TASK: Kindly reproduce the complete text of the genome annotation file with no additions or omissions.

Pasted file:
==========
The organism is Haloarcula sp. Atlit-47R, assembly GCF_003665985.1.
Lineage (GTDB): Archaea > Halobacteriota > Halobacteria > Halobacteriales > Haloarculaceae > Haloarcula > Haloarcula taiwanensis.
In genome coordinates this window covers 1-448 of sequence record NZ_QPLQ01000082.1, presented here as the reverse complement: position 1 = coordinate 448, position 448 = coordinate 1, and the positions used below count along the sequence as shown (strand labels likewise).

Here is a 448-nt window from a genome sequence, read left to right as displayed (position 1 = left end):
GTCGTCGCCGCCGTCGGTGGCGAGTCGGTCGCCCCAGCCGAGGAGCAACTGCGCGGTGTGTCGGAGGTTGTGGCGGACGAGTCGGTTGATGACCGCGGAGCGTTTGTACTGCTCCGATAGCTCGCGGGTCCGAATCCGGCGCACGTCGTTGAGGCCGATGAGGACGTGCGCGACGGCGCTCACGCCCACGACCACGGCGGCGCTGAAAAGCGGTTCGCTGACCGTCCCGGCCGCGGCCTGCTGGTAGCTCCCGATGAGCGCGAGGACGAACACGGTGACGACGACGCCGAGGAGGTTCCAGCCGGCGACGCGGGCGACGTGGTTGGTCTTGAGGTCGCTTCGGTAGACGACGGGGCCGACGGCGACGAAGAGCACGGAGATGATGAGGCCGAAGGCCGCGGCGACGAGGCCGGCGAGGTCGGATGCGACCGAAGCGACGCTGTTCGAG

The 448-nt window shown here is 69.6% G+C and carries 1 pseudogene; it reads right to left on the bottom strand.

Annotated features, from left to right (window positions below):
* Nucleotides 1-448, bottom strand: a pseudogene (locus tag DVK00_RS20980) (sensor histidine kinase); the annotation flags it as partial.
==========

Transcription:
The organism is Haloarcula sp. Atlit-47R, assembly GCF_003665985.1.
Lineage (GTDB): Archaea > Halobacteriota > Halobacteria > Halobacteriales > Haloarculaceae > Haloarcula > Haloarcula taiwanensis.
In genome coordinates this window covers 1-448 of sequence record NZ_QPLQ01000082.1, presented here as the reverse complement: position 1 = coordinate 448, position 448 = coordinate 1, and the positions used below count along the sequence as shown (strand labels likewise).

Here is a 448-nt window from a genome sequence, read left to right as displayed (position 1 = left end):
GTCGTCGCCGCCGTCGGTGGCGAGTCGGTCGCCCCAGCCGAGGAGCAACTGCGCGGTGTGTCGGAGGTTGTGGCGGACGAGTCGGTTGATGACCGCGGAGCGTTTGTACTGCTCCGATAGCTCGCGGGTCCGAATCCGGCGCACGTCGTTGAGGCCGATGAGGACGTGCGCGACGGCGCTCACGCCCACGACCACGGCGGCGCTGAAAAGCGGTTCGCTGACCGTCCCGGCCGCGGCCTGCTGGTAGCTCCCGATGAGCGCGAGGACGAACACGGTGACGACGACGCCGAGGAGGTTCCAGCCGGCGACGCGGGCGACGTGGTTGGTCTTGAGGTCGCTTCGGTAGACGACGGGGCCGACGGCGACGAAGAGCACGGAGATGATGAGGCCGAAGGCCGCGGCGACGAGGCCGGCGAGGTCGGATGCGACCGAAGCGACGCTGTTCGAG

The 448-nt window shown here is 69.6% G+C and carries 1 pseudogene; it reads right to left on the bottom strand.

Annotated features, from left to right (window positions below):
* Nucleotides 1-448, bottom strand: a pseudogene (locus tag DVK00_RS20980) (sensor histidine kinase); the annotation flags it as partial.